Up close and personal with the entrepreneurial lifeblood of Europe
The state of the SME Nation
From the friendly barista who supplies your caffeine fix every morning, to the framer who transforms your child’s first finger painting into a work of treasured art, SMEs – and the entrepreneurs that drive them – are all part of our daily lives.
SMEs are vital to the European economy, making up 99% of Europe’s businesses, while employing a huge 85% of workers – 90 million people – in total. In terms of net contribution to the economy, SMEs produce 57 cents of every euro of value added. In 2015, just under 23 million SMEs generated €3.9 trillion in value added.
These staggering figures are impossible to ignore, and clearly point to one key finding – SMEs make up the very lifeblood of Europe.
Walking a Mile in 13,000 pairs of shoes
The stats are impressive, and the monetary and economic value of SMEs are plain to see. But figures aren’t everything.
Behind these numbers, percentages and figures, lie real people. People with ambitions, hopes and passions. Therefore, in collaboration with Hult International Business School and Ipsos Mori, we set out to spend time with SMEs to view the world from their perspective, and to really understand what drives them.
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To start with, we spent an entire day with 20 businesses in 10 European markets and walked in their shoes in the truest sense of the word, allowing a glimpse into their daily lives, behaviors, and aspirations.
On top of that, we conducted a pan-European survey of almost 13,000 SMEs (all with 250 employees or less). Altogether, the research spanned 20 European markets, to build up a rich picture of the people behind the numbers, shopfronts, and workshops.
“The research reveals a new human insight into the world of European entrepreneurs,” says Agnes Nairn, Dean of the London postgraduate campus of Hult International Business School. “These entrepreneurs take on many roles to make their businesses successful… they play the role of CEO, CFO, Marketing Manager, Clerical Assistant of the business – but also the cleaning lady. It’s clear that this has an impact on how they operate and how decisions get made.”
Driven by passion
The survey showed that while growth is often a goal for SMEs, their focus is on achieving this in a controlled, fun way, rather than striving for the ‘hyper-growth’ that common wisdom about SMEs suggests. While making money clearly is a goal (37%), 43 per cent of SMEs actually define growth as refining a craft– the quality of their products – and the strength of their connection with customers – all while having fun and enjoying themselves along the way.
This shows a new type of growth and productivity for entrepreneurs and a focus on achieving holistic personal satisfaction, rather than growth simply measured by numbers.
The Future of Work
In addition to learning what motivates SMEs, the findings unearthed their ambitions, and the obstacles that stand in their way.
A large portion (40%) of SMEs surveyed believe that success is about finding more customers, earning more money (31%), creating new products and services (25%), and helping employees to grow and develop (24%).
The way in which SMEs viewed the use of technology as either a help or hindrance in achieving these goals was shown to be a factor in how well they can overcome them.
A total of 69% of SMEs want to be known for the quality of the service they provide, but despite this, interactions with their customer rely on low-tech solutions, such as face-to-face interactions (26%), or phone calls.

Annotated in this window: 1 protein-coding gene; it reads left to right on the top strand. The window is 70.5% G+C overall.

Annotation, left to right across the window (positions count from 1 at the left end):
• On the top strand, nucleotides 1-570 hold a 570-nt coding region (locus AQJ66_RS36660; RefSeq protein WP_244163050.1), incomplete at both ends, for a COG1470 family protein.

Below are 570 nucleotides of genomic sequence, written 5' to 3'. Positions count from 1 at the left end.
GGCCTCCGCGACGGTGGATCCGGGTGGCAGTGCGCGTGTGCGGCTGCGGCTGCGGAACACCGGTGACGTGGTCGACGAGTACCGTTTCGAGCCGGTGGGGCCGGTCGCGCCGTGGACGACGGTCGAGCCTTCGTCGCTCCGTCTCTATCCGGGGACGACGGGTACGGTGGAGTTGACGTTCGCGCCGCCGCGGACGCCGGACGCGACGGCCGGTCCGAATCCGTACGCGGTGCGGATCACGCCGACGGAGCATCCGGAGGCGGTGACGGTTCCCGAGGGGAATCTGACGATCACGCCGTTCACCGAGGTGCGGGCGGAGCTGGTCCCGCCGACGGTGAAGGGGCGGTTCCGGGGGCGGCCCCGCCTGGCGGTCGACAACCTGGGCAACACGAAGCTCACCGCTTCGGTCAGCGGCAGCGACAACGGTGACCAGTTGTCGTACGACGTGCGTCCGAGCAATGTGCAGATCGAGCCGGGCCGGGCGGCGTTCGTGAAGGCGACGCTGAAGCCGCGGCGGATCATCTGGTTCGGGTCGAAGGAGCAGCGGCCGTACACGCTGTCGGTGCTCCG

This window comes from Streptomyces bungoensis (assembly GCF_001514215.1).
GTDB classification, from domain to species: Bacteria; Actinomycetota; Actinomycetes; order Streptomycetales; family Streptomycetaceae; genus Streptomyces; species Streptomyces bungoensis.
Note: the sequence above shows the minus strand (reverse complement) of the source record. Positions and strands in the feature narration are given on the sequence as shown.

SMEs can, however, punch above their weight with new technology, if they’re willing to embrace it. Affordability and automation drive productivity and help SMEs fuel growth, allowing them to focus more on what drives them– namely, their passion for their products, engaging with their customers, and achieving a better work-life balance while having fun.
The UK’s James Cadbury – great-great-great-grandson of the legendary chocolatier John Cadbury – is one of the entrepreneurs interviewed as part of the ethnography research, and provides a fitting example of a SME that understands the value of technology.
His company, Love Cocoa, specializes in creating premium chocolate products which can be ordered online for home delivery. In James’ interview, he outlines how he would love to have a system which can help him forecast sales, as well as a deeper data on his customers – their age, gender, likes, buying times – so that smarter advertising campaigns can be placed, leading to more growth.
Despite the proven benefits of technology and digital transformation however, the findings show that there is a technological knowledge gap in the majority of SMEs. While 72% believe in technological ‘servants’ which can help improve their flexibility and save them time, a large majority of those surveyed simply saw technological revolution as moving from paper to digital.
Having said that, the future is optimistic, for all businesses. We live in an age where technology is available and ready to transform people’s lives and business for the better. While most employees in an SME might not sit in front of a laptop all day and are “deskless workers”, technology can help SMEs by increasing efficiencies, offering more impactful products and improving customer engagement to unlock significant growth potential, and enable entrepreneurs to channel all the reasons they started up their own business in the first place.
For the next installment of this series, we will take a closer look at individual entrepreneurs and their companies, delving deeper into what makes them tick, and seeing how technology can help improve both their personal and professional lives.